A Very Short Review – Belinda Bauer: Snap (2018)

I’ve wanted to read Belinda Bauer for ages because I’ve heard so many good things about her books. Even so, I was surprised to see her on the Man Booker longlist. I don’t think many crime novels are included usually. And so, even though Rubbernecker is on my piles, I went and got Snap. I finished it two days ago and am still baffled. Baffled it made the Booker longlist. Not only baffled – sad really – because if the typical Booker longlist reader usually doesn’t read crime and this is his introduction to the genre  . . . Not ideal. Baffled also because it’s such a weak book. There’s some nice writing there, good characterisations, but the story is unbelievable, relies heavily on coincidences – one after the other  – and the killer’s motive is so far-fetched that it’s painful.

The premise is interesting enough. A pregnant mother leaves her kids in the car to get petrol and never returns. Later, her body is found. She’s been murdered. There are no suspects and soon it’s a cold case. Three years later, the three kids are living on their own in the messiest place one could imagine. What happened? The dad couldn’t cope and left the three children to fend for themselves. The oldest, Jack, provides for them by breaking and entering into houses whose owners are on holidays. Unfortunately, (biggest coincidence) one house isn’t abandoned and inside Jack finds not only a pregnant woman, but an object he believes had something to do with his mother’s death.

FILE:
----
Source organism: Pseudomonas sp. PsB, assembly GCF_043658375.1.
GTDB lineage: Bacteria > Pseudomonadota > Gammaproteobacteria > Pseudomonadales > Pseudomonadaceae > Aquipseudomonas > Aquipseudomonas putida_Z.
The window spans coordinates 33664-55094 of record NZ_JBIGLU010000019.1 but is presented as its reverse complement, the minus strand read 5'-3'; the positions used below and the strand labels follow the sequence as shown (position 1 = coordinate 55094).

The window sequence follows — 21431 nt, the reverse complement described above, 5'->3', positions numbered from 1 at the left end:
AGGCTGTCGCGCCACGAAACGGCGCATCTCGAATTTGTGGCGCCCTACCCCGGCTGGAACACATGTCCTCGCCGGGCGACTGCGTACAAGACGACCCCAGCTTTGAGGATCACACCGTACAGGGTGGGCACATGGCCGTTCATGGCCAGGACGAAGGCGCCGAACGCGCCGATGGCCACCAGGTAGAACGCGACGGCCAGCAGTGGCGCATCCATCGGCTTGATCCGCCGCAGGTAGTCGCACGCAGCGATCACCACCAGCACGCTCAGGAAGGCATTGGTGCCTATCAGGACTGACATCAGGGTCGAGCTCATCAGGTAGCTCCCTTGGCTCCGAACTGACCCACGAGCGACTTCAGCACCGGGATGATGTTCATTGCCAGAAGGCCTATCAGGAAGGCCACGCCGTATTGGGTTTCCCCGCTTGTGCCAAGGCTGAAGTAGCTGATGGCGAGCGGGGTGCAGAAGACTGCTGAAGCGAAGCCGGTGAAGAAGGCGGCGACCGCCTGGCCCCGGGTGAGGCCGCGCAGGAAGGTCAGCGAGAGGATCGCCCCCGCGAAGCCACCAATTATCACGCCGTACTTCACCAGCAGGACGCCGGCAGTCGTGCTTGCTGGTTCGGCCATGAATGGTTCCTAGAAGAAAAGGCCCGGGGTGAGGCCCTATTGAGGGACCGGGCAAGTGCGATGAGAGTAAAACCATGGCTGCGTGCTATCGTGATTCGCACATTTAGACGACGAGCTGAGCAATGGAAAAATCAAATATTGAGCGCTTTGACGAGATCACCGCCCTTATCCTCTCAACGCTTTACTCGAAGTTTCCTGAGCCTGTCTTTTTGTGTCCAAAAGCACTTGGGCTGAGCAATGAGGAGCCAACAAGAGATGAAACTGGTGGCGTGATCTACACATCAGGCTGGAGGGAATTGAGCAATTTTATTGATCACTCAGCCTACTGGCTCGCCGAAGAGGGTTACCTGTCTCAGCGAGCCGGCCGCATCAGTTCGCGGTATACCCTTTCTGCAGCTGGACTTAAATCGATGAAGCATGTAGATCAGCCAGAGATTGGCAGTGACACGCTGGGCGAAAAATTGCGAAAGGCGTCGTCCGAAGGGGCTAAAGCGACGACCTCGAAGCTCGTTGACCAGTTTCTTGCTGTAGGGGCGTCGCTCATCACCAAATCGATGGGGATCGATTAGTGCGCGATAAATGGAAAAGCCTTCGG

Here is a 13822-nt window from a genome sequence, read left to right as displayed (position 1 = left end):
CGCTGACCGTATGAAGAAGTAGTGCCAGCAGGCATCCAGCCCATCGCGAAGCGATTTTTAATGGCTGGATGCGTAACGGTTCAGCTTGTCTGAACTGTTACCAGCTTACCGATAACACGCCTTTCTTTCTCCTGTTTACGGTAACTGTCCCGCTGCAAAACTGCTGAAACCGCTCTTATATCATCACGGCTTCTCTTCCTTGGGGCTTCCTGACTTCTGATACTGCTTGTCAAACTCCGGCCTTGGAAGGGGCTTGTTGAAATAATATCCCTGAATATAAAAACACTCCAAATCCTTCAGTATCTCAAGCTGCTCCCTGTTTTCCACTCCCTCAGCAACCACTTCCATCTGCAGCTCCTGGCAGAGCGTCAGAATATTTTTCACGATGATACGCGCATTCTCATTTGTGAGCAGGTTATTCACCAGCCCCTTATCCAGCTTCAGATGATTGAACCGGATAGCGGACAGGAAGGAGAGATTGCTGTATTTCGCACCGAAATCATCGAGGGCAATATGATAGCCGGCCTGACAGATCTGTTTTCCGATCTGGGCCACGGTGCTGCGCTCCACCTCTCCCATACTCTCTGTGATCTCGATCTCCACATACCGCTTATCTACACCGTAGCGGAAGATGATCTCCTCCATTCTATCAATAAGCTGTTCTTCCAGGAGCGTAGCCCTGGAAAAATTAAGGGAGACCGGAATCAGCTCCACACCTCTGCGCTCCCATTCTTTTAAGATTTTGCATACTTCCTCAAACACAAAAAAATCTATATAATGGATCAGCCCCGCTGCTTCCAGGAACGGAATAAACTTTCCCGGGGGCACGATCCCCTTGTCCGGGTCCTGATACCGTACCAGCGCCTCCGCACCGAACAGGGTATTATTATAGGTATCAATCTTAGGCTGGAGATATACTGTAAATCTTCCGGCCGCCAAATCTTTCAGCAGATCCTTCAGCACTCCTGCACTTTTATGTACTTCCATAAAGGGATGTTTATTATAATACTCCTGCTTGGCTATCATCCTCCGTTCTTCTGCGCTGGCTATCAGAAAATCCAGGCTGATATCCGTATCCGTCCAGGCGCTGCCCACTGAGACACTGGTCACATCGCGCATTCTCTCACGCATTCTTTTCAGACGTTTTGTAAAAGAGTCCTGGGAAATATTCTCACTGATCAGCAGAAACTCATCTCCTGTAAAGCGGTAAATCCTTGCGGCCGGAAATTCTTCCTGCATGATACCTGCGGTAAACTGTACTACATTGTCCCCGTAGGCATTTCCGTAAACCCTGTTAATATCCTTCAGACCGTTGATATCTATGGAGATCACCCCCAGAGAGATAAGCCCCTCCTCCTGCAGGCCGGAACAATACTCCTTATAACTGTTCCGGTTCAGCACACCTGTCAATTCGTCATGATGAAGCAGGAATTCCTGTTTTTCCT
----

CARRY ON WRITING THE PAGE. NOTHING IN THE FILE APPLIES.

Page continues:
If I didn’t already own Rubbernecker, I’m pretty certain, I would not return to Belinda Bauer. But since I do, I might give her another try. I’m not sure though. I’ve read many great crime novels this year and also a few mediocre ones, but none was as unbelievable as this.

Why did I finish it, you may wonder? For the longest time, I thought it might go into another direction. Sadly it didn’t. And there was zero atmosphere.

 

28 thoughts on “A Very Short Review – Belinda Bauer: Snap (2018)

    • Yes, avoid. I don’t normally pick a book just because it’s on a long/short list but I was intrigued and then to find such a dud! And thinking of my enormous piles and everything I could have read instead . . .

  1. You know, it’s so interesting to read this. I’ve heard a range of different opinions on this book, ranging from wildly enthusiastic to really negative. While I doubt whether it’s for me, I am intrigued by the spread of responses it seems to be generating.

    • I agree with. Stunning crime novels but this one really isn’t. I read somewhere that she never considered herself to be a crime writer. Unfortunately, this dies absolutely not work as a literary novel. It’s decidedly genre.

  2. Too bad that the book was a disappointment. Though some books can work if they are unrealistic and include a lot of coincidences, I think that a crime novel needs to be realistic in order to work. The coincidence thaf you describe in this book sounds like it is too much to take.

  3. I’m always pleased to see a genre novel break the prizelist barrier. I don’t know this author so I can’t comment on the details of the story but I imagine there must be some merit to it for it to have gained the listing. Authors and jury members have to defend their choices backchannel – to other writers and literary sorts – so they will have their reasons, even if the kind of books they like is not a kind which very many other readers enjoy. It’s too bad you didn’t enjoy it more, but I find it interesting that you’re planning to read the other anyway. 🙂